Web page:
The Most Rev Justin Welby
Archbishop of Canterbury
Archbishop Justin says he is honoured to follow in the footsteps of many of his predecessors in the role of patron of Church Mission Society.
Archbishop Justin’s well-known love of Africa began on a Church Mission Society short-term placement when he was 18. In the first half of 1974 he taught in Kenya for six months before going to university.
His CMS placement was at Kiburu Secondary School, about 30 miles from Mount Kenya, as part of what was then called the Youth Service Abroad scheme.
It came about through meeting Simon Barrington-Ward, the then principal of Crowther Hall (CMS’s training college) and soon-to-be general secretary of CMS, at a cocktail party, according to Andrew Atherstone, the author of Archbishop Justin Welby: The Road to Canterbury.
“A mission placement was an intriguing choice for a teenager who professed no Christian faith,” Andrew notes. “Yet in Kenya, the Christians he met provoked him to begin to think more deeply about questions of faith.”
There has been a close association between archbishops of Canterbury and CMS from 1828, when William Howley became archbishop. He was the first archbishop to be a ‘vice-patron’, a tradition that continued for close to 140 years; the patron was a member of the royal family. This changed in 1963 when the then archbishop, Michael Ramsey, was invited to be patron.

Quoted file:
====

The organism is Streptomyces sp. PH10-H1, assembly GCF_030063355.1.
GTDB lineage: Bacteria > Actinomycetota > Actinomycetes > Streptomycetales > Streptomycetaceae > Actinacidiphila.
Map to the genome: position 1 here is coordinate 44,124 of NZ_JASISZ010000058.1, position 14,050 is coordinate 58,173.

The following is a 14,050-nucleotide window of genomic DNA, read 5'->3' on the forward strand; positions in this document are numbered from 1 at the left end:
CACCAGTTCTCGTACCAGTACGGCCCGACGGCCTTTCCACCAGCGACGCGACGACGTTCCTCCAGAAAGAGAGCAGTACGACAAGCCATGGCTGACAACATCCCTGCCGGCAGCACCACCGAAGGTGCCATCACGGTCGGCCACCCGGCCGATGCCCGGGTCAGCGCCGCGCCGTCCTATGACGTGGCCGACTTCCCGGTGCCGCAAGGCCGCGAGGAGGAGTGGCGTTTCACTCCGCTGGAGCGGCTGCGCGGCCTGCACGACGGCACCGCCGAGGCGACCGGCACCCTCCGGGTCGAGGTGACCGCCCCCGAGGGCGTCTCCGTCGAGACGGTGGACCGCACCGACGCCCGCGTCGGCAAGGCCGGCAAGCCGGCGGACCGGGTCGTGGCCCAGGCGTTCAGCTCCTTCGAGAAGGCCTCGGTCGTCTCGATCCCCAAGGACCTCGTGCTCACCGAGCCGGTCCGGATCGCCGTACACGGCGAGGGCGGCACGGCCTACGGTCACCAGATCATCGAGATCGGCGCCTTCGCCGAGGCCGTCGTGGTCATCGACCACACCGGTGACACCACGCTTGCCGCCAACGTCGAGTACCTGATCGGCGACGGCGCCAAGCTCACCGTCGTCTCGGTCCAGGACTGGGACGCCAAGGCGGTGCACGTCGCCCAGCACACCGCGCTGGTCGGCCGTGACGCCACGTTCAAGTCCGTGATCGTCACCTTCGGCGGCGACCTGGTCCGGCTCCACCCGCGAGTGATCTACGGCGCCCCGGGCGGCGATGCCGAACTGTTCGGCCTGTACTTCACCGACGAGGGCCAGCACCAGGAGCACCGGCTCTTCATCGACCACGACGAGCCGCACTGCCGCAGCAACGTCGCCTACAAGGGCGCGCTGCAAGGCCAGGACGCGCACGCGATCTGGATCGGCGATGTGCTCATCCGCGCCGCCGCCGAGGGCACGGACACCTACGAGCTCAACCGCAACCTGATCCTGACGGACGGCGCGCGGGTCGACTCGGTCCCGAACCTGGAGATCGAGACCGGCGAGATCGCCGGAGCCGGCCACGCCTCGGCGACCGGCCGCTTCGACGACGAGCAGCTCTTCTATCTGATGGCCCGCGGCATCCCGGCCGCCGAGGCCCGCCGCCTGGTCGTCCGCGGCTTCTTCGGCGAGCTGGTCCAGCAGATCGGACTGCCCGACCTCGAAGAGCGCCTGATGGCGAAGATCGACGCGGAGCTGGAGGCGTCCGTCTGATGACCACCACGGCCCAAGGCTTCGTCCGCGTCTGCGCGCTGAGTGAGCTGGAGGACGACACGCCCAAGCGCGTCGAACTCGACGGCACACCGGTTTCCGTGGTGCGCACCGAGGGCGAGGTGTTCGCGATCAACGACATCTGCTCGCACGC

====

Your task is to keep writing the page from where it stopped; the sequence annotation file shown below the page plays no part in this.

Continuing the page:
Several archbishops have had closer ties – Dr Jane Williams, the wife of Archbishop Justin’s predecessor, Rowan, was the daughter of CMS mission partners in India. Ruth Coggan, the daughter of Archbishop Donald (1974–80), was for many years a CMS mission partner in northern Pakistan.
Yet the relationship with the Archbishop of Canterbury has not always been quite as warm as it is today.
It was Archbishop John Moore in 1799–1800 who received a number of visits from one William Wilberforce, representing the newly-founded CMS (at first known as the Society for Missions to Africa and the East). His initial response was, shall we say, politically neutral.
He hoped to be able to support the Society when it had become properly established, according to a letter Wilberforce wrote to John Venn of the archbishop’s reaction, “He acquiesced in the hope I expressed, that the Society might go forward, being assured he would look on the proceedings with candour, and that it would give him pleasure to find them such as he could approve.”
The archbishop, to be fair, seems to have been rather warmer towards the new Society than he felt he was able to state, given the low regard in which most of the bishops held the evangelical clergy who started CMS.
In the intervening years, CMS workers planted churches that now form approximately two-thirds of the modern Anglican Communion.
Today, in its mission to raise up people to share Jesus and change lives, CMS shares Archbishop Justin’s focus on the vital significance of Jesus Christ.
Indeed, the final lines of his inaugural sermon at Canterbury cathedral might have been written as a mission statement for CMS.
“We are called to step out of the comfort of our own traditions and places, and go into the waves, reaching for the hand of Christ. Let us provoke each other to heed the call of Christ, to be clear in our declaration of Christ, committed in prayer to Christ, and we will see a world transformed.”
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